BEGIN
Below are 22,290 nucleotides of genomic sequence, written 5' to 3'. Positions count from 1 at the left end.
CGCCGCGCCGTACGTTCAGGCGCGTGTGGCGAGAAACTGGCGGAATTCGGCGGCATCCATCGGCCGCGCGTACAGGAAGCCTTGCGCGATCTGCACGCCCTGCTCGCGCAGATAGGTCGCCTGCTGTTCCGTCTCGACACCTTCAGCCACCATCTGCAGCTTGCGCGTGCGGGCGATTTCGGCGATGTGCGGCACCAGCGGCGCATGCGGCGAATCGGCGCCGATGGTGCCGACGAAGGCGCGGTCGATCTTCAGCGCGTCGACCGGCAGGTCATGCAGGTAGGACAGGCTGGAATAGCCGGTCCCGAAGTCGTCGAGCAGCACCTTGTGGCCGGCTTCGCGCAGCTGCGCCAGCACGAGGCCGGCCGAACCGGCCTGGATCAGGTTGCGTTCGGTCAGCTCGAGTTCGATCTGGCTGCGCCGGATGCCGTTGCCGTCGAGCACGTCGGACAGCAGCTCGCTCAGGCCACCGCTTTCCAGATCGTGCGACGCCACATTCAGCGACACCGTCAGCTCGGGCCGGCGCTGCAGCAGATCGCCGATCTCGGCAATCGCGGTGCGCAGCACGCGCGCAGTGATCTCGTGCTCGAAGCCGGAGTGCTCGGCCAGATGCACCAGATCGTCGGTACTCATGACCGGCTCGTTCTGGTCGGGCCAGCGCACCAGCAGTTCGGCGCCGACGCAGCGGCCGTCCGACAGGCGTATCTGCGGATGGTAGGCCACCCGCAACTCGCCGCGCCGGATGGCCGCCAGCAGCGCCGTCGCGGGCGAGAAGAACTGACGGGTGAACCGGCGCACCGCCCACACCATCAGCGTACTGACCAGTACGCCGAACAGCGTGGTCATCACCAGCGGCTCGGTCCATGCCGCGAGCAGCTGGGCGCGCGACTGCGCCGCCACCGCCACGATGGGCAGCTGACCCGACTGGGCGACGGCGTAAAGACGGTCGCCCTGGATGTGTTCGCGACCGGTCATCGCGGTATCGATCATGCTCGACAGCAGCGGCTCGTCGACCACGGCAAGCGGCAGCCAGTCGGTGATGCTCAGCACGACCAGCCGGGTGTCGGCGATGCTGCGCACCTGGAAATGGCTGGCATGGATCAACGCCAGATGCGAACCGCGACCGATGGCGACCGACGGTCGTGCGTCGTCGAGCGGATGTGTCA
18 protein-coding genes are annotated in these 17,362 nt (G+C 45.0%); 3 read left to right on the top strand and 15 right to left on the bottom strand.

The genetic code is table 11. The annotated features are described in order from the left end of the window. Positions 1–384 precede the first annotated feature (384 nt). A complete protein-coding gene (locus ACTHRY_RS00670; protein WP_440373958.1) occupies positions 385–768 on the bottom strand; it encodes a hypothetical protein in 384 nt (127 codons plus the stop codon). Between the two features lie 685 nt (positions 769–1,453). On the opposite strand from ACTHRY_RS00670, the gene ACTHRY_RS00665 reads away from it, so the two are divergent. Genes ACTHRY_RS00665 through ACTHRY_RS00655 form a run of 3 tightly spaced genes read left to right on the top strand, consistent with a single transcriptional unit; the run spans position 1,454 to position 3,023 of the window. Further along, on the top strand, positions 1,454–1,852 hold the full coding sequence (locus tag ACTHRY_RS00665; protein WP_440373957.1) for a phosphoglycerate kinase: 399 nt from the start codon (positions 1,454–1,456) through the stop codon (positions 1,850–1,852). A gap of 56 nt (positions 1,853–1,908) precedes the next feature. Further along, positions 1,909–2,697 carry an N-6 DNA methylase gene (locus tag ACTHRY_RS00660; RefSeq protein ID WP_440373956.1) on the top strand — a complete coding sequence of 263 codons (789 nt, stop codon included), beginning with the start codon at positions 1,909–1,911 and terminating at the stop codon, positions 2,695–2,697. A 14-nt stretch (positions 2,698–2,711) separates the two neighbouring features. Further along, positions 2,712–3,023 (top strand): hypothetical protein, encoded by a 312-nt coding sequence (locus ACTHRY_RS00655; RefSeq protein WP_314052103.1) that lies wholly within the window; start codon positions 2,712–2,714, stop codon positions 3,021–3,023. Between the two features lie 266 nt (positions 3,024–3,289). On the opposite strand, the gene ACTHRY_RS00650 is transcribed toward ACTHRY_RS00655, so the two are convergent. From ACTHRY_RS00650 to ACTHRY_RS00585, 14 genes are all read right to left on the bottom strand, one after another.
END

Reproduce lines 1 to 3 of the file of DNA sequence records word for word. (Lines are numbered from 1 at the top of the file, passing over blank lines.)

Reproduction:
Below are 22,290 nucleotides of genomic sequence, written 5' to 3'. Positions count from 1 at the left end.
CGCCGCGCCGTACGTTCAGGCGCGTGTGGCGAGAAACTGGCGGAATTCGGCGGCATCCATCGGCCGCGCGTACAGGAAGCCTTGCGCGATCTGCACGCCCTGCTCGCGCAGATAGGTCGCCTGCTGTTCCGTCTCGACACCTTCAGCCACCATCTGCAGCTTGCGCGTGCGGGCGATTTCGGCGATGTGCGGCACCAGCGGCGCATGCGGCGAATCGGCGCCGATGGTGCCGACGAAGGCGCGGTCGATCTTCAGCGCGTCGACCGGCAGGTCATGCAGGTAGGACAGGCTGGAATAGCCGGTCCCGAAGTCGTCGAGCAGCACCTTGTGGCCGGCTTCGCGCAGCTGCGCCAGCACGAGGCCGGCCGAACCGGCCTGGATCAGGTTGCGTTCGGTCAGCTCGAGTTCGATCTGGCTGCGCCGGATGCCGTTGCCGTCGAGCACGTCGGACAGCAGCTCGCTCAGGCCACCGCTTTCCAGATCGTGCGACGCCACATTCAGCGACACCGTCAGCTCGGGCCGGCGCTGCAGCAGATCGCCGATCTCGGCAATCGCGGTGCGCAGCACGCGCGCAGTGATCTCGTGCTCGAAGCCGGAGTGCTCGGCCAGATGCACCAGATCGTCGGTACTCATGACCGGCTCGTTCTGGTCGGGCCAGCGCACCAGCAGTTCGGCGCCGACGCAGCGGCCGTCCGACAGGCGTATCTGCGGATGGTAGGCCACCCGCAACTCGCCGCGCCGGATGGCCGCCAGCAGCGCCGTCGCGGGCGAGAAGAACTGACGGGTGAACCGGCGCACCGCCCACACCATCAGCGTACTGACCAGTACGCCGAACAGCGTGGTCATCACCAGCGGCTCGGTCCATGCCGCGAGCAGCTGGGCGCGCGACTGCGCCGCCACCGCCACGATGGGCAGCTGACCCGACTGGGCGACGGCGTAAAGACGGTCGCCCTGGATGTGTTCGCGACCGGTCATCGCGGTATCGATCATGCTCGACAGCAGCGGCTCGTCGACCACGGCAAGCGGCAGCCAGTCGGTGATGCTCAGCACGACCAGCCGGGTGTCGGCGATGCTGCGCACCTGGAAATGGCTGGCATGGATCAACGCCAGATGCGAACCGCGACCGATGGCGACCGACGGTCGTGCGTCGTCGAGCGGATGTGTCA
18 protein-coding genes are annotated in these 17,362 nt (G+C 45.0%); 3 read left to right on the top strand and 15 right to left on the bottom strand.